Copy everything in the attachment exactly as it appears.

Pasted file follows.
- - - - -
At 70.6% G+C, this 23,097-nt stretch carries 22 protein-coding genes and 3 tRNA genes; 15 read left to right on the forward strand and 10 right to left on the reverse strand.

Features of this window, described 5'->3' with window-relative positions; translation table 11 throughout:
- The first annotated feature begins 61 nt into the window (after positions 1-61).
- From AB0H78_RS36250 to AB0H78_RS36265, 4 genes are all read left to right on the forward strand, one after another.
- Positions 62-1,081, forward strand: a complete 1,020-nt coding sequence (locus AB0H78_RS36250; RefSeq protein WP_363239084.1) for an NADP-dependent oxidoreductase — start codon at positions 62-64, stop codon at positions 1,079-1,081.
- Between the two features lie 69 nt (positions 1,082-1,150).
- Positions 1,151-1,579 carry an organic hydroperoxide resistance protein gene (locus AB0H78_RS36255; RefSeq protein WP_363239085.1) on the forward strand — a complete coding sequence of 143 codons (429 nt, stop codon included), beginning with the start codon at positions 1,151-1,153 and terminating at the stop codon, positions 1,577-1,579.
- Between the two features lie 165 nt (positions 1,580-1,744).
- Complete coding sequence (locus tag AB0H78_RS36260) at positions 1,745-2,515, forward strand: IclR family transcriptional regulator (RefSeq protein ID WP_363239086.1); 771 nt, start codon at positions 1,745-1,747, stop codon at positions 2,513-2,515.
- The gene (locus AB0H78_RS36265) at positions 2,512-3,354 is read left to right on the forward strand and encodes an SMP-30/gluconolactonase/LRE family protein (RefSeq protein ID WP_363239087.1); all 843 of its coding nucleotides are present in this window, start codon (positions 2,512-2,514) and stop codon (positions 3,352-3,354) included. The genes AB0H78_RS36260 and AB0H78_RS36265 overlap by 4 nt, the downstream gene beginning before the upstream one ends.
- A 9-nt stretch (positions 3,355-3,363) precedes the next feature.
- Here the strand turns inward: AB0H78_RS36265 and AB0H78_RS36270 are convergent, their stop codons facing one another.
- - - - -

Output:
At 70.6% G+C, this 23,097-nt stretch carries 22 protein-coding genes and 3 tRNA genes; 15 read left to right on the forward strand and 10 right to left on the reverse strand.

Features of this window, described 5'->3' with window-relative positions; translation table 11 throughout:
- The first annotated feature begins 61 nt into the window (after positions 1-61).
- From AB0H78_RS36250 to AB0H78_RS36265, 4 genes are all read left to right on the forward strand, one after another.
- Positions 62-1,081, forward strand: a complete 1,020-nt coding sequence (locus AB0H78_RS36250; RefSeq protein WP_363239084.1) for an NADP-dependent oxidoreductase — start codon at positions 62-64, stop codon at positions 1,079-1,081.
- Between the two features lie 69 nt (positions 1,082-1,150).
- Positions 1,151-1,579 carry an organic hydroperoxide resistance protein gene (locus AB0H78_RS36255; RefSeq protein WP_363239085.1) on the forward strand — a complete coding sequence of 143 codons (429 nt, stop codon included), beginning with the start codon at positions 1,151-1,153 and terminating at the stop codon, positions 1,577-1,579.
- Between the two features lie 165 nt (positions 1,580-1,744).
- Complete coding sequence (locus tag AB0H78_RS36260) at positions 1,745-2,515, forward strand: IclR family transcriptional regulator (RefSeq protein ID WP_363239086.1); 771 nt, start codon at positions 1,745-1,747, stop codon at positions 2,513-2,515.
- The gene (locus AB0H78_RS36265) at positions 2,512-3,354 is read left to right on the forward strand and encodes an SMP-30/gluconolactonase/LRE family protein (RefSeq protein ID WP_363239087.1); all 843 of its coding nucleotides are present in this window, start codon (positions 2,512-2,514) and stop codon (positions 3,352-3,354) included. The genes AB0H78_RS36260 and AB0H78_RS36265 overlap by 4 nt, the downstream gene beginning before the upstream one ends.
- A 9-nt stretch (positions 3,355-3,363) precedes the next feature.
- Here the strand turns inward: AB0H78_RS36265 and AB0H78_RS36270 are convergent, their stop codons facing one another.